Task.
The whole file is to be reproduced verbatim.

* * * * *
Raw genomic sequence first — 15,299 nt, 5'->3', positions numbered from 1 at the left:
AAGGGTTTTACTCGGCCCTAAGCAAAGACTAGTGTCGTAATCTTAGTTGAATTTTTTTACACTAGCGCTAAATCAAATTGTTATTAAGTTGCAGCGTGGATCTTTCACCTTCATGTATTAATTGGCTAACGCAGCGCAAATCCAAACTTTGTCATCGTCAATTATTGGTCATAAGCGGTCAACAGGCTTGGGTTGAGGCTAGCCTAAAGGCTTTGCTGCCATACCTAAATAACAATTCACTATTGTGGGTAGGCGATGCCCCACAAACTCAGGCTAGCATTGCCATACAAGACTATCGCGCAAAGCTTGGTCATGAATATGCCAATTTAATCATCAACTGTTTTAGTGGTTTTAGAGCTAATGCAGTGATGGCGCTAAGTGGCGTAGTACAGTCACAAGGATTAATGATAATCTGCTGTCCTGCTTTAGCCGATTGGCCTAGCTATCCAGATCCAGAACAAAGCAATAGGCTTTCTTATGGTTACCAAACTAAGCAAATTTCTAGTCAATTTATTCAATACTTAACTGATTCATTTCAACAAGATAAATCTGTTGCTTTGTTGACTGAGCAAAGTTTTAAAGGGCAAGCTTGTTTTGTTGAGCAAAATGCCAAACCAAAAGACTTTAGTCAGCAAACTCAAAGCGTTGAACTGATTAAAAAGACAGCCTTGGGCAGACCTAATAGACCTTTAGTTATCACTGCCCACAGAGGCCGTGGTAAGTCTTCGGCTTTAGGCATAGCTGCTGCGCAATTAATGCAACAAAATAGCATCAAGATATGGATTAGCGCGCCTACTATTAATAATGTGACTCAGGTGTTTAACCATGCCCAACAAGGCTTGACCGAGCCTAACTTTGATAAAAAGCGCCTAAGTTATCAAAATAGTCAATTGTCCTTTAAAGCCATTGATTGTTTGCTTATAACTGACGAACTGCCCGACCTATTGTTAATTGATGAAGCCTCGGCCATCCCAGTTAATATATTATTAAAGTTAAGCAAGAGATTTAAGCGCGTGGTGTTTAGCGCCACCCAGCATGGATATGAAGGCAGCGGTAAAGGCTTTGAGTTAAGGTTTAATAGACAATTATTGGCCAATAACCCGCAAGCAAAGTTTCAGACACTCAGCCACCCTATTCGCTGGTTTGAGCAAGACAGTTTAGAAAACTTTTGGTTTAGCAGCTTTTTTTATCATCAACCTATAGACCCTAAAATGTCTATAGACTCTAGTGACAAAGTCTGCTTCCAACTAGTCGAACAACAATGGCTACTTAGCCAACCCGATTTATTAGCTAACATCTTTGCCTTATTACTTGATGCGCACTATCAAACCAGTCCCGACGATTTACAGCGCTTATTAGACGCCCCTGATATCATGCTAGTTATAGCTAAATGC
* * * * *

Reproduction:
Raw genomic sequence first — 15,299 nt, 5'->3', positions numbered from 1 at the left:
AAGGGTTTTACTCGGCCCTAAGCAAAGACTAGTGTCGTAATCTTAGTTGAATTTTTTTACACTAGCGCTAAATCAAATTGTTATTAAGTTGCAGCGTGGATCTTTCACCTTCATGTATTAATTGGCTAACGCAGCGCAAATCCAAACTTTGTCATCGTCAATTATTGGTCATAAGCGGTCAACAGGCTTGGGTTGAGGCTAGCCTAAAGGCTTTGCTGCCATACCTAAATAACAATTCACTATTGTGGGTAGGCGATGCCCCACAAACTCAGGCTAGCATTGCCATACAAGACTATCGCGCAAAGCTTGGTCATGAATATGCCAATTTAATCATCAACTGTTTTAGTGGTTTTAGAGCTAATGCAGTGATGGCGCTAAGTGGCGTAGTACAGTCACAAGGATTAATGATAATCTGCTGTCCTGCTTTAGCCGATTGGCCTAGCTATCCAGATCCAGAACAAAGCAATAGGCTTTCTTATGGTTACCAAACTAAGCAAATTTCTAGTCAATTTATTCAATACTTAACTGATTCATTTCAACAAGATAAATCTGTTGCTTTGTTGACTGAGCAAAGTTTTAAAGGGCAAGCTTGTTTTGTTGAGCAAAATGCCAAACCAAAAGACTTTAGTCAGCAAACTCAAAGCGTTGAACTGATTAAAAAGACAGCCTTGGGCAGACCTAATAGACCTTTAGTTATCACTGCCCACAGAGGCCGTGGTAAGTCTTCGGCTTTAGGCATAGCTGCTGCGCAATTAATGCAACAAAATAGCATCAAGATATGGATTAGCGCGCCTACTATTAATAATGTGACTCAGGTGTTTAACCATGCCCAACAAGGCTTGACCGAGCCTAACTTTGATAAAAAGCGCCTAAGTTATCAAAATAGTCAATTGTCCTTTAAAGCCATTGATTGTTTGCTTATAACTGACGAACTGCCCGACCTATTGTTAATTGATGAAGCCTCGGCCATCCCAGTTAATATATTATTAAAGTTAAGCAAGAGATTTAAGCGCGTGGTGTTTAGCGCCACCCAGCATGGATATGAAGGCAGCGGTAAAGGCTTTGAGTTAAGGTTTAATAGACAATTATTGGCCAATAACCCGCAAGCAAAGTTTCAGACACTCAGCCACCCTATTCGCTGGTTTGAGCAAGACAGTTTAGAAAACTTTTGGTTTAGCAGCTTTTTTTATCATCAACCTATAGACCCTAAAATGTCTATAGACTCTAGTGACAAAGTCTGCTTCCAACTAGTCGAACAACAATGGCTACTTAGCCAACCCGATTTATTAGCTAACATCTTTGCCTTATTACTTGATGCGCACTATCAAACCAGTCCCGACGATTTACAGCGCTTATTAGACGCCCCTGATATCATGCTAGTTATAGCTAAATGC